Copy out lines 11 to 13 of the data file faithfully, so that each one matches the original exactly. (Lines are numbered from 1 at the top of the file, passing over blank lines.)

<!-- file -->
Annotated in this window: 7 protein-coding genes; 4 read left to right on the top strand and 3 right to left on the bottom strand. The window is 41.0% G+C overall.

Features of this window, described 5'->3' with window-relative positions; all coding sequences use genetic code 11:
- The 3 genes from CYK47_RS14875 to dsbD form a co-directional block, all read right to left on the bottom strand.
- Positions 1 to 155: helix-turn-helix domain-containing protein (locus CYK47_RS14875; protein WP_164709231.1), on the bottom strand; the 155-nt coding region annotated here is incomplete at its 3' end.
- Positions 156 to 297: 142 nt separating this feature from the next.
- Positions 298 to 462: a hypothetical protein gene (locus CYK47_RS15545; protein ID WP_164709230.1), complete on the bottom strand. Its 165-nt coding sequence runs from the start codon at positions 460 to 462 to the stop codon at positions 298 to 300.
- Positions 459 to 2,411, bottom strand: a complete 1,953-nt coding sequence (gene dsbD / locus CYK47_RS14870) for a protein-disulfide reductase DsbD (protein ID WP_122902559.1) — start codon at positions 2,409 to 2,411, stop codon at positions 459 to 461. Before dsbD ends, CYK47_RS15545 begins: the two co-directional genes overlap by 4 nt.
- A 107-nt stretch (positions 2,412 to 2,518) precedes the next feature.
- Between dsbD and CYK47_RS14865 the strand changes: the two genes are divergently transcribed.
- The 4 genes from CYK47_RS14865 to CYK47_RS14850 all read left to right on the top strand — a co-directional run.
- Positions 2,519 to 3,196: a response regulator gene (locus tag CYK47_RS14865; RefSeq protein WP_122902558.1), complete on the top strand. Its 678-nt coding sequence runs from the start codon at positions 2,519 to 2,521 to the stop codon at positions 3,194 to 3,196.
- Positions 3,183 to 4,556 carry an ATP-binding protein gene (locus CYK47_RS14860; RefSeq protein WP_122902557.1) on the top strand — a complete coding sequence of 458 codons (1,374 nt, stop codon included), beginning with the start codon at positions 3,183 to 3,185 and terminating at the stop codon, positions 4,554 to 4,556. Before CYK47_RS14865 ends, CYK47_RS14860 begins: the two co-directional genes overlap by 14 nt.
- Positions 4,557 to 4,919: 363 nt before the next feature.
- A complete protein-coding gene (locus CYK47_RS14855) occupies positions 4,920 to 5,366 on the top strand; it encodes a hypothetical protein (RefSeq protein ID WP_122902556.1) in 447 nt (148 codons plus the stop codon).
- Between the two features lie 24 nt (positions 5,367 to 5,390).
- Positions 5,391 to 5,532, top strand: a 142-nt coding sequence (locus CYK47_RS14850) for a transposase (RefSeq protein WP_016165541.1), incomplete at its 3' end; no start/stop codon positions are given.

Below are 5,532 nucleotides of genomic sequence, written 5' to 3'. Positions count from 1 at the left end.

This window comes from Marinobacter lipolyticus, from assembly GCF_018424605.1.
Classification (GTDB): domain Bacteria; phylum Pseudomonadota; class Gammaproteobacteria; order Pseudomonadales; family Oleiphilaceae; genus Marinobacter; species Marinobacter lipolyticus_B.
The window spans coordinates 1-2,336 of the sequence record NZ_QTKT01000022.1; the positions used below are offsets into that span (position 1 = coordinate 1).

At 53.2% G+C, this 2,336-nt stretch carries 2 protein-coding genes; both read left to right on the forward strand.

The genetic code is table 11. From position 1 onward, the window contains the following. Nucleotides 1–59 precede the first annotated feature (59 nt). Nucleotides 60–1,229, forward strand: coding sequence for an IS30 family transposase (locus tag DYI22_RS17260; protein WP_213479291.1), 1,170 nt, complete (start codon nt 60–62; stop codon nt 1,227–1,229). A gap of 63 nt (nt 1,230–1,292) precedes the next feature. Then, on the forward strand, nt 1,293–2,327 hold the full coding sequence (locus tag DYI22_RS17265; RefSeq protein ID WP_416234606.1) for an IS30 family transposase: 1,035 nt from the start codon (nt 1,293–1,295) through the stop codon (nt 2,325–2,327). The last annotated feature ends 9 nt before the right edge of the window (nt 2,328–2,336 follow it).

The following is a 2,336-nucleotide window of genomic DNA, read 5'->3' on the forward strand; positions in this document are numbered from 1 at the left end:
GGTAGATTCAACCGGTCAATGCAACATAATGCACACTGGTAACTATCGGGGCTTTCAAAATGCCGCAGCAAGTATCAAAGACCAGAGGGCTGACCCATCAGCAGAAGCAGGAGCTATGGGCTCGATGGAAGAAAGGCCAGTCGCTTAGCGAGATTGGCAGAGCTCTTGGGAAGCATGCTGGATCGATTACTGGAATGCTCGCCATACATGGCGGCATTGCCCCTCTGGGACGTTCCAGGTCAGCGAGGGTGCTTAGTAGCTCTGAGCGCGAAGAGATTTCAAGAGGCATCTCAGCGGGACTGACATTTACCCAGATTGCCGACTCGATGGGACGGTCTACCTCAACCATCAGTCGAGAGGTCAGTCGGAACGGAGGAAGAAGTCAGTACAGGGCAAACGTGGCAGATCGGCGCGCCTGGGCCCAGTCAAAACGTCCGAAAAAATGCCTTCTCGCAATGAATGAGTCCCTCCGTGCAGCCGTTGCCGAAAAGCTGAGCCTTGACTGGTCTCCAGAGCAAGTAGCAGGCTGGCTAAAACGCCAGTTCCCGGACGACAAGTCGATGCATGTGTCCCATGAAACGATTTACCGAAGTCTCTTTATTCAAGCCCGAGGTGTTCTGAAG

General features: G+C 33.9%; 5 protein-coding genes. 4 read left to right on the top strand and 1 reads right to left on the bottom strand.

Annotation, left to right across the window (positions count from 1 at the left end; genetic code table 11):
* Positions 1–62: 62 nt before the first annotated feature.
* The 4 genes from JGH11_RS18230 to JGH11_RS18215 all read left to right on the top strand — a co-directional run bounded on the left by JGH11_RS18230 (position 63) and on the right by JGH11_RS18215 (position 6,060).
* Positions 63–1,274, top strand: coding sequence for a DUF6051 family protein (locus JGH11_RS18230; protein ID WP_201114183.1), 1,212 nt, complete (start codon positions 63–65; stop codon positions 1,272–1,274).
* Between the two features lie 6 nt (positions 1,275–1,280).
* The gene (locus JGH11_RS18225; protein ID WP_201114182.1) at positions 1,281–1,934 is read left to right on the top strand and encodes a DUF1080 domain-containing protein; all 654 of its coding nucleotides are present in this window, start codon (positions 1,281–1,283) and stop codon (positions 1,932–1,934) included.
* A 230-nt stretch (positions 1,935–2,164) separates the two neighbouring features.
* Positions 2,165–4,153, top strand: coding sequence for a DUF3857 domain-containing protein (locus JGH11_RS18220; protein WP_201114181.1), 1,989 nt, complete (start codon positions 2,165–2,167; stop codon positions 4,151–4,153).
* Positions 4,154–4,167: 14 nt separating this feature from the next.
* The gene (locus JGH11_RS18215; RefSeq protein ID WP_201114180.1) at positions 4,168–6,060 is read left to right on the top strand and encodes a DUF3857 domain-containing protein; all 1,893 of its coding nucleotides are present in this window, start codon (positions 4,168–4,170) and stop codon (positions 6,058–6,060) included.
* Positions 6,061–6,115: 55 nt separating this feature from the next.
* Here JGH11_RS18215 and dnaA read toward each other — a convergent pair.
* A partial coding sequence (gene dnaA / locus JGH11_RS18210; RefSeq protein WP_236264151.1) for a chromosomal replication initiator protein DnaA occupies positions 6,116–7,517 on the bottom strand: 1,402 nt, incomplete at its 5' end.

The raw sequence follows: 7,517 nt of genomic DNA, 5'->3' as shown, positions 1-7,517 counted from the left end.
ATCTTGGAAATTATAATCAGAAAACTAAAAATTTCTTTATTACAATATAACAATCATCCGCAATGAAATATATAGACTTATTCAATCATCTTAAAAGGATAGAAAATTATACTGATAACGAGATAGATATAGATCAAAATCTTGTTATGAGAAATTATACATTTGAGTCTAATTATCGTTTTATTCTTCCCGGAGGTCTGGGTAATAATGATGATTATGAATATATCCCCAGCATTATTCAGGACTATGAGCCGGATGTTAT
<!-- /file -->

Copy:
- Positions 2,519 to 3,196: a response regulator gene (locus tag CYK47_RS14865; RefSeq protein WP_122902558.1), complete on the top strand. Its 678-nt coding sequence runs from the start codon at positions 2,519 to 2,521 to the stop codon at positions 3,194 to 3,196.
- Positions 3,183 to 4,556 carry an ATP-binding protein gene (locus CYK47_RS14860; RefSeq protein WP_122902557.1) on the top strand — a complete coding sequence of 458 codons (1,374 nt, stop codon included), beginning with the start codon at positions 3,183 to 3,185 and terminating at the stop codon, positions 4,554 to 4,556. Before CYK47_RS14865 ends, CYK47_RS14860 begins: the two co-directional genes overlap by 14 nt.
- Positions 4,557 to 4,919: 363 nt before the next feature.